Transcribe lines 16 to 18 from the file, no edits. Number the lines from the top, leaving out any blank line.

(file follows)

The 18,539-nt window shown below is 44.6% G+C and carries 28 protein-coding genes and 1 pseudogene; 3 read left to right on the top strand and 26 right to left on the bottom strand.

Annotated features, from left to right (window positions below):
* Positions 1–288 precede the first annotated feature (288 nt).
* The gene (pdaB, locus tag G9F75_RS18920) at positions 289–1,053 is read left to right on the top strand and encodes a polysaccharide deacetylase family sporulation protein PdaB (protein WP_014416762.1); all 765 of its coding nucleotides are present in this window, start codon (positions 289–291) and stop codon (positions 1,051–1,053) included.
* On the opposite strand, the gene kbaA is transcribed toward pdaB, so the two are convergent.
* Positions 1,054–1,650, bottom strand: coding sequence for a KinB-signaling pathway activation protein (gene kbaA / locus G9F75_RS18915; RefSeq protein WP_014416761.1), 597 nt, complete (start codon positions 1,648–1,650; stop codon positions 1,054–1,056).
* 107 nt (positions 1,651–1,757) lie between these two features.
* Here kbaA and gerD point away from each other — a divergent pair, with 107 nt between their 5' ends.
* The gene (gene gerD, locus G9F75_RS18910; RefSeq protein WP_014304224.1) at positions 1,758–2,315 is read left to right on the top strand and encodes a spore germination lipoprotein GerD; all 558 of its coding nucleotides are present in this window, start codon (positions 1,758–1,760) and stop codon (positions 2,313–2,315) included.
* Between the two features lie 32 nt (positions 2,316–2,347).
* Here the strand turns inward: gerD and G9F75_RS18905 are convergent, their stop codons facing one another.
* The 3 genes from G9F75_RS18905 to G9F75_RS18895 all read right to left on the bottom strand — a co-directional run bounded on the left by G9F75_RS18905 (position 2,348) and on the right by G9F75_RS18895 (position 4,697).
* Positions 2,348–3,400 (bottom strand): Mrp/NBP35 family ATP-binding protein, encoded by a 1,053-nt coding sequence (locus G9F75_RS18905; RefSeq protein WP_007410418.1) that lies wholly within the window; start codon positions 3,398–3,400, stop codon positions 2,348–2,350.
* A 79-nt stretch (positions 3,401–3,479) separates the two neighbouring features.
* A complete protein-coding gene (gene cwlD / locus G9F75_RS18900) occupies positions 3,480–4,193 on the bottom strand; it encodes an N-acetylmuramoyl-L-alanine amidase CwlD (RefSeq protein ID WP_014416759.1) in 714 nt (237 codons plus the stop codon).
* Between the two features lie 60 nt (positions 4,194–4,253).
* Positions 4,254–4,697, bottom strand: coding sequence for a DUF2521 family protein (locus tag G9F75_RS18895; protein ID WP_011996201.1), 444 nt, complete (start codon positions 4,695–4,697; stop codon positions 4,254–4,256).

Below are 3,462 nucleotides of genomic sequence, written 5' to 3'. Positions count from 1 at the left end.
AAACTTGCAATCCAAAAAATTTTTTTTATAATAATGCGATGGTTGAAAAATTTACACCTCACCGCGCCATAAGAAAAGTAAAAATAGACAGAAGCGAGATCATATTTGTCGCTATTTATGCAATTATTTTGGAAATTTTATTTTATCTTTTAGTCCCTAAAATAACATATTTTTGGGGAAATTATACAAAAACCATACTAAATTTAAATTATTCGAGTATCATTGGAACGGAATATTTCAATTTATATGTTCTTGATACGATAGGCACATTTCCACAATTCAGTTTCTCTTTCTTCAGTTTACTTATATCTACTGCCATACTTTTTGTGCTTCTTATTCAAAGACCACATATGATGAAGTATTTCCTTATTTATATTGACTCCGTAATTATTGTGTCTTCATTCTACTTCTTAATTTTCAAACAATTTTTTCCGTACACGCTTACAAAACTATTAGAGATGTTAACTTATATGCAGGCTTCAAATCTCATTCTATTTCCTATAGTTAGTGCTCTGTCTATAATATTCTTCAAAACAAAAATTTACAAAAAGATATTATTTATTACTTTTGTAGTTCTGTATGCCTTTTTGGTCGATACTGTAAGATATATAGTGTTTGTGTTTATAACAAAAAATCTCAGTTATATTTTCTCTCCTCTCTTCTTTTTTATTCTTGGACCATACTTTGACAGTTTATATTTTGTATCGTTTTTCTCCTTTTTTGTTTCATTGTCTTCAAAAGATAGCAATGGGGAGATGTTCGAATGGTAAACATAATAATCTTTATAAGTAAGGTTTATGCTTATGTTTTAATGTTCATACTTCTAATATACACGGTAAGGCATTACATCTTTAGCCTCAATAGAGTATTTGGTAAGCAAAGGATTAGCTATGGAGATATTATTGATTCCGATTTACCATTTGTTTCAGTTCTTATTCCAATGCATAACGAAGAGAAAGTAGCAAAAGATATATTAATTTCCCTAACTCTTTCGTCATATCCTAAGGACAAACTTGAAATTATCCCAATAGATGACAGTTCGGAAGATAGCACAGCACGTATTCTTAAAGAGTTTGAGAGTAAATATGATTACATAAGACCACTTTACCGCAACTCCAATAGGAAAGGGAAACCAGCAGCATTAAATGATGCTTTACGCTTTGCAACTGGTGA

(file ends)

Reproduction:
* Between the two features lie 60 nt (positions 4,194–4,253).
* Positions 4,254–4,697, bottom strand: coding sequence for a DUF2521 family protein (locus tag G9F75_RS18895; protein ID WP_011996201.1), 444 nt, complete (start codon positions 4,695–4,697; stop codon positions 4,254–4,256).

Below are 3,462 nucleotides of genomic sequence, written 5' to 3'. Positions count from 1 at the left end.